Is California's DFG Listening To Deer Hunters?
|What follows is a press release from California's Department of Fish and Game. The press release comes this week in the middle of the process that the Fish and Game Commission uses to get input from the public regarding proposed new hunting regulations. In 1998 and again in 2000, proposals from hunters and hunting groups were submitted for a Preference Point System to distribute deer tags. At the present time it is unclear why the DFG has taken the step below.
Stand-by for more information next week on a Preference Point System for California and how you can join us and other hunters in getting your voice heard. In the meantime, let us know what you think of the present system, the new system below, and the need for a Preference Point System
DFG Press Release
DFG has been examining drawing options and is implementing this new drawing system, called "draw by choice," in response to concerns about the old system, where it was possible for some hunters to receive premium tags with their second or third choice over hunters who selected the same zone for their first choice.
Under this system, each hunter will be assigned a random number by the computer. The new draw-by-choice system will then sort all hunt applications by the hunter's first-choice zone, making sure that all hunters who have selected the same hunts will compete together in the same draws.
Hunters, in order of lowest random number, will then be awarded tags until quotas are filled or all applications have been processed. Remaining applications will be sorted by second and third choice until all hunts are filled or until all applications are processed.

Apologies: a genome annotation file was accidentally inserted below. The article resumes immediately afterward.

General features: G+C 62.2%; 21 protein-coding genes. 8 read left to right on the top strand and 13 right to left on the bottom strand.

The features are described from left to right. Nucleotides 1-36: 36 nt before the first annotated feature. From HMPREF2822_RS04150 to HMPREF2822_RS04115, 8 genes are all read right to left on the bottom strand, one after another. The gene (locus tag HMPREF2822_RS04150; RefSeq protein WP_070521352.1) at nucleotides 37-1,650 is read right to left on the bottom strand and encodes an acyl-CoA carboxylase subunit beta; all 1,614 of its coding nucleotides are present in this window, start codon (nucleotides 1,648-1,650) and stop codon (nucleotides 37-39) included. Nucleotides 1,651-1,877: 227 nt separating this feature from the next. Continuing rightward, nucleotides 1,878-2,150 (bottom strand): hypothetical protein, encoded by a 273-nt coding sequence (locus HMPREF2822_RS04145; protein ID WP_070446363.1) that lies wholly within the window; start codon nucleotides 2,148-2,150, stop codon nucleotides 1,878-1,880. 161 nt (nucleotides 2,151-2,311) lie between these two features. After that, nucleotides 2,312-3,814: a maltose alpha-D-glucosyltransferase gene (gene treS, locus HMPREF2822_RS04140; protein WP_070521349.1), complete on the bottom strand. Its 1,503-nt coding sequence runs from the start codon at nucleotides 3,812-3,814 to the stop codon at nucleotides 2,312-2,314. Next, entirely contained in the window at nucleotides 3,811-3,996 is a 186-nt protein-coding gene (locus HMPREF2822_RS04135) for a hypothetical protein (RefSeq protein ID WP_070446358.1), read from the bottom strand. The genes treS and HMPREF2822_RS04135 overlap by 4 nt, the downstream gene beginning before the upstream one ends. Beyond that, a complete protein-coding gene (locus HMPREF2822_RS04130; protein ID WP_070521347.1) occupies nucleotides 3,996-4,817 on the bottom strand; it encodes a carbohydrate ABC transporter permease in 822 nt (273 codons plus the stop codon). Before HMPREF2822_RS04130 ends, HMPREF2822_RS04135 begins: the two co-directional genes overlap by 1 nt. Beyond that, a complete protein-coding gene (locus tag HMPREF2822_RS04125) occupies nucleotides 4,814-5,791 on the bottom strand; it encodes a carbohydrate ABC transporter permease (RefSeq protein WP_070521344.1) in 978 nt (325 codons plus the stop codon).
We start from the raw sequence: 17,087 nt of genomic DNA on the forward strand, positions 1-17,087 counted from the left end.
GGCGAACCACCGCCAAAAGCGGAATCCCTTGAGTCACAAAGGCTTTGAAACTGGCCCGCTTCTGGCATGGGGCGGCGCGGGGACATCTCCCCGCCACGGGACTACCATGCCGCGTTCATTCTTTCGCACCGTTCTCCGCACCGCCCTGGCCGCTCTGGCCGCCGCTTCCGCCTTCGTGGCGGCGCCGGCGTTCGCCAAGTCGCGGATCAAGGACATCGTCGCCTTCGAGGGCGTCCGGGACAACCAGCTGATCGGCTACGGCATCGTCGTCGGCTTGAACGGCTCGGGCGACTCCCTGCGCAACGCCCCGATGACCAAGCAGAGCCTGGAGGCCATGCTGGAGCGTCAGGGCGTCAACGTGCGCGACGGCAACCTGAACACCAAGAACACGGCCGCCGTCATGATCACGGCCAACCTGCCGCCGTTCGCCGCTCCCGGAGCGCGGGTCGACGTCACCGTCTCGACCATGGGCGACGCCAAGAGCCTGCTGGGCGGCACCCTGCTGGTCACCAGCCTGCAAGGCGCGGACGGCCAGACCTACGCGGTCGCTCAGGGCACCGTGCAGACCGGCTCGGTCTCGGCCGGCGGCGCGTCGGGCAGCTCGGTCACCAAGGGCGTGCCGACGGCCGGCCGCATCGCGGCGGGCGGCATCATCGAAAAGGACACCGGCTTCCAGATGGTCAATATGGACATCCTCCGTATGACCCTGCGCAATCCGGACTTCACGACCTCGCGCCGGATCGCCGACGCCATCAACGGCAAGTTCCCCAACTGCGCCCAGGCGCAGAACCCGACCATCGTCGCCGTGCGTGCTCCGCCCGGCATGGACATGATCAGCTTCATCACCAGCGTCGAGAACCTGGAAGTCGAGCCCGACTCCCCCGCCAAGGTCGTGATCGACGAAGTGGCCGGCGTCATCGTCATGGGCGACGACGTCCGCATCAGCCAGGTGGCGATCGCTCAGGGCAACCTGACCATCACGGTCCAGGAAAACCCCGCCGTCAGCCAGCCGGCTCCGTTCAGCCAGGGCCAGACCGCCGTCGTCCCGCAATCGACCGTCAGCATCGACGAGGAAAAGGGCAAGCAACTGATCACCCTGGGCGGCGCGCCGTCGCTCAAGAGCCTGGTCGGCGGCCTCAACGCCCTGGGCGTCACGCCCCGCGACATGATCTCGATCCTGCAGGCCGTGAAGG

DFG looked at several alternatives to the old system before implementing the new draw-by-choice system. "No system is perfect," said Mike Vader, chief of the DFG's License and Revenue Branch, which oversees the deer tag drawing process. "All the different methods we looked at had pros and cons. The draw-by-choice system was attractive to us not only because we believe it will satisfy more hunters but also because it was the only one of several options we looked at that could be implemented at no added cost to hunters," Vader said.
"Whenever you have a situation where there are more applicants than there are tags, you will have some hunters who are unhappy because they didn't get drawn," Vader said. "This change is part of our ongoing efforts to refine the drawing system so that it is fair, cost-effective and satisfies the majority of hunters."
DFG also plans to conduct a comprehensive statewide survey of deer hunters this year to gather data about how to better meet the needs of hunters.
Hunters wanting more information about the new drawing system can obtain the Department's "2000 Big Game Hunting Guide" or "Tracks," the big game hunting magazine. Both will be available from license agents and DFG offices beginning in mid-April 2000.
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